This is Part IV. For Part I, CLICK HERE. For Part II, CLICK HERE. For Part III, CLICK HERE.
Part I of this series highlighted the advertising value of a truck (around $15,000 per month). Part II presented good truck design practices. Part III presented practices to avoid. Here, are tips for your vehicle marketing program. Some of these are mutually exclusive. Some might appeal to you, while others will not. The purpose of these tips is idea stimulation.
• Sponsor a Local Sports Team – One way to stand out and build positive associations with your brand is to sponsor a local sports team and display the sponsorship in a specially decaled truck. Fort Worth based Stark Air added a purple version of their truck with recognition of the TCU Horned Frogs. Stanley Steemer sponsored the Dallas Cowboys and wrapped one of their vans with their standard yellow on the front and a large Cowboys football helmet on the back.
Sponsoring a team works best in a one-team town (and could work for a high school as well as a college or professional team). Be careful not to violate copyrights or trademarks. Also, take care in your wrap or decals to ensure your brand is not subordinated.
• Sponsor a Charity – A variation on sponsoring a sports team is sponsoring a charity and promoting it from your trucks. Once again, Ben Start led the way by sponsoring the Susan G. Komen Foundation, painting a truck pink, and paying a percentage of the profits to the Komen Foundation. The promotional value to Stark Air was phenomenal with the truck featured in publications, women getting their picture taken with the truck, and so on. Following Ben’s lead, other contractors around the country have created their own pink trucks. Still others, affiliate with different charities. This is a triple win where the company benefits from the promotional impact, the charity gets publicity and donations, and customers are able to painlessly help support a favored charity.
• Create a True Billboard – Your trucks need not be limited to your logo. You can create a true billboard, complete with a headline and call to action. Just remember, your exposures are many, but brief. Don’t clutter it up.
• Use Reflective Decals – Reflective decals cost more. They’re worth it. They light up at night when headlights strike them. The darker the night, the greater the impact. If nothing else, use the reflective decals on your logo.
• Use Slightly Different Graphics on Each Side – Nothing says the graphics on one side of your trucks need to exactly match the graphics on the other side. Change them slightly and it has the effect of multiplying your fleet. Just make sure there’s enough commonality in the design that people connect the trucks to your company.
• Promote Your Website – If I was putting a Service Roundtable truck on the road, instead of using the standard logo, I might promote ServiceRoundtable.com. A website is more memorable than a phone number.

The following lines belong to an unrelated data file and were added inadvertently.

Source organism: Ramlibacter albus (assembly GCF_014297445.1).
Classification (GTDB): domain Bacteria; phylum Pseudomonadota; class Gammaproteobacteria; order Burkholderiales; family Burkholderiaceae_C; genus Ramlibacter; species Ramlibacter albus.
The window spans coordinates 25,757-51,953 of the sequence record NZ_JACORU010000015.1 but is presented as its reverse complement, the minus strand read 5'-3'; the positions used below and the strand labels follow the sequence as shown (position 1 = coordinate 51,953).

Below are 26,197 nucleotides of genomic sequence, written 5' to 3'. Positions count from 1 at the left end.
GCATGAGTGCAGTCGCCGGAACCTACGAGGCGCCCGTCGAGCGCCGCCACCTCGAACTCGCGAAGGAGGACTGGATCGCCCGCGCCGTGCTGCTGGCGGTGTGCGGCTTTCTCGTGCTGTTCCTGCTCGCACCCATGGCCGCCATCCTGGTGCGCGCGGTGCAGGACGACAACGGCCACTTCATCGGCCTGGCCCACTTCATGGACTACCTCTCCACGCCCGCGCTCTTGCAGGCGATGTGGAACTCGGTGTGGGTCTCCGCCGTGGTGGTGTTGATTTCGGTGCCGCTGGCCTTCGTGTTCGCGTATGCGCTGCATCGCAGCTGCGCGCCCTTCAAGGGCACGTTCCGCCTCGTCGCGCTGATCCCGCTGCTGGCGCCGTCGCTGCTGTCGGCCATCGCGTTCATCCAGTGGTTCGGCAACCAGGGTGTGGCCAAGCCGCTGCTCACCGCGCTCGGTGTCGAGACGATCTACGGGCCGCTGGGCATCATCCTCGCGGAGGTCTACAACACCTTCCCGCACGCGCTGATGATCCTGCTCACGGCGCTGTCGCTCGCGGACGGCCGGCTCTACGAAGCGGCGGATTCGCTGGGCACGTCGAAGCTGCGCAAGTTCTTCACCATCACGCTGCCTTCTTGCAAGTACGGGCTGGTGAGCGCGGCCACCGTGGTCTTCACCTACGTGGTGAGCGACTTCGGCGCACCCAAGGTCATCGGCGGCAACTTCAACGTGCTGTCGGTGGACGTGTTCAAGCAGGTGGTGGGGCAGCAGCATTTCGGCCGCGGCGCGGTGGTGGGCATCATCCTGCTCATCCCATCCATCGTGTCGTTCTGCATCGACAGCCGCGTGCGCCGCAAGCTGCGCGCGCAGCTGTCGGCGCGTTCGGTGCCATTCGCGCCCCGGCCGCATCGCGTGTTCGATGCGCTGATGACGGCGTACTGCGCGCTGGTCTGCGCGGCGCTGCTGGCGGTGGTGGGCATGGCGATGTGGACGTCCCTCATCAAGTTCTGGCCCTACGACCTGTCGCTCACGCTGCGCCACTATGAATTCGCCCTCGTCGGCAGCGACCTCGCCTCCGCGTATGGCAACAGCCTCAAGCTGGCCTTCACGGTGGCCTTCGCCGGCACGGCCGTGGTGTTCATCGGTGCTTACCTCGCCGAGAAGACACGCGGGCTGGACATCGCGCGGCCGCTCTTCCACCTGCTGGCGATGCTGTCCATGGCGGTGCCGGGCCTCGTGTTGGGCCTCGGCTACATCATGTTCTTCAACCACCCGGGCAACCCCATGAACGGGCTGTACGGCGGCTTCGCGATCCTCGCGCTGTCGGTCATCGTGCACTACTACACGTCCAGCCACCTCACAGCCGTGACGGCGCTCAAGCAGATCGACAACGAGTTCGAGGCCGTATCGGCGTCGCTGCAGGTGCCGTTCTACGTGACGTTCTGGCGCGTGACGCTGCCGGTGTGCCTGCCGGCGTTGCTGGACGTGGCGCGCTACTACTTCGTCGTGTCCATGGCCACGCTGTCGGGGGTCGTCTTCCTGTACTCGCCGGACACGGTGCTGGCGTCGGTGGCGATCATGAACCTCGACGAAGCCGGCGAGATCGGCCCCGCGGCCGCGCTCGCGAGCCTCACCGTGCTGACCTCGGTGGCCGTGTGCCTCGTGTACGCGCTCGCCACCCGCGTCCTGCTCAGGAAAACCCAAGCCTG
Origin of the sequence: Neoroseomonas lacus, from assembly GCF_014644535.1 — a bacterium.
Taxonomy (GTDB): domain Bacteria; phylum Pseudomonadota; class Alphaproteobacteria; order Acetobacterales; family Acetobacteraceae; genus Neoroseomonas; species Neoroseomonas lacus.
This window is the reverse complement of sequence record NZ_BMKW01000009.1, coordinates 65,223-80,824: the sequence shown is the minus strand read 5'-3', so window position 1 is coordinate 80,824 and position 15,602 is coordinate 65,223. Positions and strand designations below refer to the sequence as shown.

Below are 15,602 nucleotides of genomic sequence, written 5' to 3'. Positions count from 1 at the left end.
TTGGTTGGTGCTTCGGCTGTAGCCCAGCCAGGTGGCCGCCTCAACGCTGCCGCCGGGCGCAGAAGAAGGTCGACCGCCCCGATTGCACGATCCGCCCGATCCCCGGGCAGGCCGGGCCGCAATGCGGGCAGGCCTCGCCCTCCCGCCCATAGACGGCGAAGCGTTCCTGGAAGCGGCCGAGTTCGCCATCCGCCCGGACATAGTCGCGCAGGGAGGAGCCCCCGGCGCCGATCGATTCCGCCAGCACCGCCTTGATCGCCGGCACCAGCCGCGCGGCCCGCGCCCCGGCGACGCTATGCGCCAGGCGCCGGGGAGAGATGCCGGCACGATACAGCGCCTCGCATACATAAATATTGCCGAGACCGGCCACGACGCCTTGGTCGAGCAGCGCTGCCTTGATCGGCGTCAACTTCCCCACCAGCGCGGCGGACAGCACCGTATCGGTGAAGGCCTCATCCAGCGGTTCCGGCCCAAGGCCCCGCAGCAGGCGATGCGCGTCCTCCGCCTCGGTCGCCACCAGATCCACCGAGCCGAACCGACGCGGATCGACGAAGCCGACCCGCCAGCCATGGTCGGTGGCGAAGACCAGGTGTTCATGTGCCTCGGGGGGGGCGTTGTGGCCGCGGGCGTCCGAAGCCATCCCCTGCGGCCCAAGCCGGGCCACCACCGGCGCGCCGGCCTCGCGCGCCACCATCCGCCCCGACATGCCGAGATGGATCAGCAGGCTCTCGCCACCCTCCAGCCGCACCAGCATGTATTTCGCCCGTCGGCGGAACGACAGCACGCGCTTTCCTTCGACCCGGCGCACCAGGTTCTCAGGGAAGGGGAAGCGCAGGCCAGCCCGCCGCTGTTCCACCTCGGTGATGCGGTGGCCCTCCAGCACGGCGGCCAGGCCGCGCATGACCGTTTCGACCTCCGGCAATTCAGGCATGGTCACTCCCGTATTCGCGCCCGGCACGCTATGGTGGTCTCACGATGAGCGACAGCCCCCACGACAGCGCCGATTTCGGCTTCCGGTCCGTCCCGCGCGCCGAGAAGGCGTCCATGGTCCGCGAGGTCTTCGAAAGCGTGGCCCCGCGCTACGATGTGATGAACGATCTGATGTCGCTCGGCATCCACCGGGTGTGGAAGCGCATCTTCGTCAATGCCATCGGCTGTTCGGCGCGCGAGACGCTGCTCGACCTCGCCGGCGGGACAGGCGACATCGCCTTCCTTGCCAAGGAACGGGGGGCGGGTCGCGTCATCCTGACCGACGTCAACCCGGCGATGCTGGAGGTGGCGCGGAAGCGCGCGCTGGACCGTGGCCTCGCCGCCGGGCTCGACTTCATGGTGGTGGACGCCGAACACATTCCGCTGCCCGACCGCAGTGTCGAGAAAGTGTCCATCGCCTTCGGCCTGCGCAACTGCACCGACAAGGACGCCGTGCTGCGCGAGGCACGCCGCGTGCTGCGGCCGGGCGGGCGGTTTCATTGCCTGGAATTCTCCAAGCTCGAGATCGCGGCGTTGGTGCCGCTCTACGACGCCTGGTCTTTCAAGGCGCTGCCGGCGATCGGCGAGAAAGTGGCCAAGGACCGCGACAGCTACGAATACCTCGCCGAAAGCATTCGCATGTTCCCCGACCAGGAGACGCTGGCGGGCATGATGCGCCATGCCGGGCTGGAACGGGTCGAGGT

• Use Color to Aid Website Recall – Using the ServiceRoundtable.com URL, I might make it easier to remember by changing the word, Roundtable, to a different color.
• Use Graphics to Help Brand Retention – Create a visual jingle. For example, The Parking Spot, an airport parking company, features yellow passenger vans with lots of polka dots (i.e., spots). Team Auto Glass uses an Indy car silhouette with a checkered flag to associate with a “racing team.” Blunt’s Electric in Melbourne, Australia features yellow light bulbs that are prominent, but secondary to the logo.
• Promote Benefits – What do you offer? Clean air? Healthy homes? Reduced utilities? Green lifestyles? Lightening quick service? Promote the benefits on your trucks.
• Logo the Roof – Anyone looking out of a second floor window can see the roofs of your trucks. Anyone standing on a small rise or overpass can likewise see the roofs of your trucks. So whether you live in hilly Tennessee or flat West Texas, you can benefit from putting your logo on the roof. The reason is simple. It’s unexpected. It stirs that primitive reaction that causes us to pay attention to something different to see if it’s a danger or not.
• Use Humor (With Taste) – The Truly Nolan pest control vehicles make an extremely effective use of humor. Some of them feature bolted on mouse ears and tails. Some note accordingly that they are “ears and tails above the rest.” Others proclaim they are “licensed to kill.” The Zombie Plumbing Company proclaims, “Draiiins. We clean draiiins!”
In the next issue of CB Hotmail, this series will conclude with more truck marketing tips offered.
The Service Roundtable is issuing rebate checks this week. For the year, we paid out more than $2 million dollars to contractors for buying parts, products, and services from our Roundtable Rewards partners rather than someone else. Are you getting cash back on your purchases? In not, join the Service Roundtable and enroll in the free Roundtable Rewards program. Call 877.262.3341 for more information.